And then there’s me. Triple negative. There is no specifically targeted therapy for triple negative cancer. Astute followers of this blog may notice that I haven’t discussed my receptor status here before, even though it was the first question I had for the surgeon. Put simply: triple negative is bad. From the instant she said those words, I knew. Chemo, probably AC followed by T. Then a double mastectomy. Then probably radiation. I allowed my brain to think no further into the future than that. Triple negative cancer is, as a class, much more serious—treatment is more aggressive and long term survival isn’t as good. Thankfully, a PET scan a week later showed that I didn’t likely have any nodal involvement—all the cancer was contained in the breast—and that’s very good news. My doctor was so encouraging. I can remember her telling me that triple negative was really bad, but when caught early (like mine) it is very treatable. She told me it would be a rough year, and then it would be over. And so for those who care about me, those who are inclined to look things up online (yes, that includes you, mom!), I kept those words to myself. I’ll write later about my thoughts on looking for medical information online, but in general, it’s best not to. I didn’t want people reading all kinds of horror stories and thinking they would become my story.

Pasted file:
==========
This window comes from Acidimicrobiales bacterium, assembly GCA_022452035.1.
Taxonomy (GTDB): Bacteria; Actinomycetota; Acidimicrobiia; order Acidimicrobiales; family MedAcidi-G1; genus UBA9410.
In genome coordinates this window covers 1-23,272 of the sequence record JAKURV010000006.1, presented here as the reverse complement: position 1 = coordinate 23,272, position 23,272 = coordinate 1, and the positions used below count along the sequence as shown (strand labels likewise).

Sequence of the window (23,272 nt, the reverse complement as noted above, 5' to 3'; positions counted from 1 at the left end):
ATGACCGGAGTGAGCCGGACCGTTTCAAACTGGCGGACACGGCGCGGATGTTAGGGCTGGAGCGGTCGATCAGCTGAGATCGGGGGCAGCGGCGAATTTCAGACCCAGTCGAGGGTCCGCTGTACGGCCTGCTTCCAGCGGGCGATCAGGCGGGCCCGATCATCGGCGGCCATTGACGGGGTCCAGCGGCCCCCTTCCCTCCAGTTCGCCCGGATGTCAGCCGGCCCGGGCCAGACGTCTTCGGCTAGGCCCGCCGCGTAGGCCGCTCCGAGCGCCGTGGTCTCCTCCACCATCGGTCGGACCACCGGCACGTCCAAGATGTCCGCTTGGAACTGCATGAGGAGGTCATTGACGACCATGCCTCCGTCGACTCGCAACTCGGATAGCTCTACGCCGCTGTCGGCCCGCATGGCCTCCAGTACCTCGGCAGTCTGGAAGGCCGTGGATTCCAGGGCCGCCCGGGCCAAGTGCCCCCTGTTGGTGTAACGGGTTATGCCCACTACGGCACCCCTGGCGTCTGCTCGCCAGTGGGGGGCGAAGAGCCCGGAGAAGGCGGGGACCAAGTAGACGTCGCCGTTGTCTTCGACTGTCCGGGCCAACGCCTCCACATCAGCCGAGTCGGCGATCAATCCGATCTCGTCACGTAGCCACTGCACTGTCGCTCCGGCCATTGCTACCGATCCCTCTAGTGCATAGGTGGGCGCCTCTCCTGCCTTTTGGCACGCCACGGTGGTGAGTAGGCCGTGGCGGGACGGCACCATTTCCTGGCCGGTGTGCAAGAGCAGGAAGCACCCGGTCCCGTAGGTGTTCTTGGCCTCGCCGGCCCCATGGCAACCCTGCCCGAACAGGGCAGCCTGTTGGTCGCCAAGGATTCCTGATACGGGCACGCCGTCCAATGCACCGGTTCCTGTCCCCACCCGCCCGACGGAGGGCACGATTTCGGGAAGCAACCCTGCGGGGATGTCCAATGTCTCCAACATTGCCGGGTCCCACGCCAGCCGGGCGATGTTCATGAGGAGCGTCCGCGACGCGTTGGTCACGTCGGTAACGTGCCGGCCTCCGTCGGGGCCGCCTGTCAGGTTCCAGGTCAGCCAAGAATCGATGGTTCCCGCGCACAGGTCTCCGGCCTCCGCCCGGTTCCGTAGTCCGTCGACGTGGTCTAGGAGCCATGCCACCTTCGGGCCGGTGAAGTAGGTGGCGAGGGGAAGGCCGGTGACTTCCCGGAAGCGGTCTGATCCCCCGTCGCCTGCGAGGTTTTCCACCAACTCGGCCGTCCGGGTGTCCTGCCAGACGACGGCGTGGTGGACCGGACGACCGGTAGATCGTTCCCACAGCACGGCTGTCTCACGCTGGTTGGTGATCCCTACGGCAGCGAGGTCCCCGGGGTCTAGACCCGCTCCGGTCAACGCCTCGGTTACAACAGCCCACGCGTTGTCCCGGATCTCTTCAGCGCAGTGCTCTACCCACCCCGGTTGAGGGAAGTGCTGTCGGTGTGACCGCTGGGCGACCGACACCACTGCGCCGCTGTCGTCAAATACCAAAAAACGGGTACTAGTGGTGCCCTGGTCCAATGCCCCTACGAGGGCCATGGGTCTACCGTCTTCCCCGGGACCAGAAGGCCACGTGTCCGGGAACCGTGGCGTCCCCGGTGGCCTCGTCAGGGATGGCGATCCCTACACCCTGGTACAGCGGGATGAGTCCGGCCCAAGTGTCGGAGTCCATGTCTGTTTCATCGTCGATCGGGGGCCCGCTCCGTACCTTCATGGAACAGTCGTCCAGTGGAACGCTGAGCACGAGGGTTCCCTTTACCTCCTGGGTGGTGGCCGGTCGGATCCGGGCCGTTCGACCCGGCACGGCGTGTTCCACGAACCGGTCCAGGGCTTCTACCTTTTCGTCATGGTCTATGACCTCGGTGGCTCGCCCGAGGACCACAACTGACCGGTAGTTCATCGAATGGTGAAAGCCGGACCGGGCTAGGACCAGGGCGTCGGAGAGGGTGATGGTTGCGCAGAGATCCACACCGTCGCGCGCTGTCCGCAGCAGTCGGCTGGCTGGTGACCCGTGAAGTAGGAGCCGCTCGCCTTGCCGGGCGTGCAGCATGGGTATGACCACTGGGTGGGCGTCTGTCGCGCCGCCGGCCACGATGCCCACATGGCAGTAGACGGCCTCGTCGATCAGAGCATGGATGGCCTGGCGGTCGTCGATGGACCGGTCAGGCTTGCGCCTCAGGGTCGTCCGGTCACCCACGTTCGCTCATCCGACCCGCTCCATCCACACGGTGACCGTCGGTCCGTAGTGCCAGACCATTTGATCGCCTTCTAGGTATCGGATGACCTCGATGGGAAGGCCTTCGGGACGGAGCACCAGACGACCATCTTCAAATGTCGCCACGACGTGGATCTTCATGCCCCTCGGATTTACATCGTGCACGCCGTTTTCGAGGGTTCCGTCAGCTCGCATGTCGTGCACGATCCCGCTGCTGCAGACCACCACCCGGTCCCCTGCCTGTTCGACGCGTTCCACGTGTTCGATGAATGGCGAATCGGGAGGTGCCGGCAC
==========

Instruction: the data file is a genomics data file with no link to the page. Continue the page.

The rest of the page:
In the past few weeks, in preparation for meeting with the Georgetown advocacy group, I’ve started looking into the current trends in breast cancer research, and I’ve found that triple negative breast cancer (TNBC) is a big area of research. I’ve learned all kinds of things that I still think I might rather not know, at least not now. It’s not that I believe that ignorance is bliss, but there is such a thing as having too much information. I’m not sure I was ready to read everything I did. But if you’re tempted (and I repeat, please don’t be!), I did find one report that spoke to my case specifically and was very encouraging. It looked at cases of women who received chemo before surgery like me (called neoadjuvant chemotherapy). Those who had no cancer cells remaining at the time of surgery, who had a complete pathological response, like me, had much improved long term survival. I’m in good company in the shadow of what could have been a very bad situation.
And so October 5 will be a day, though probably not marked on my calendar, that will be forever marked on my mind. Maybe I’ll mark it on my calendar after all. I’m looking forward to being able to celebrate on that day for many, many years to come.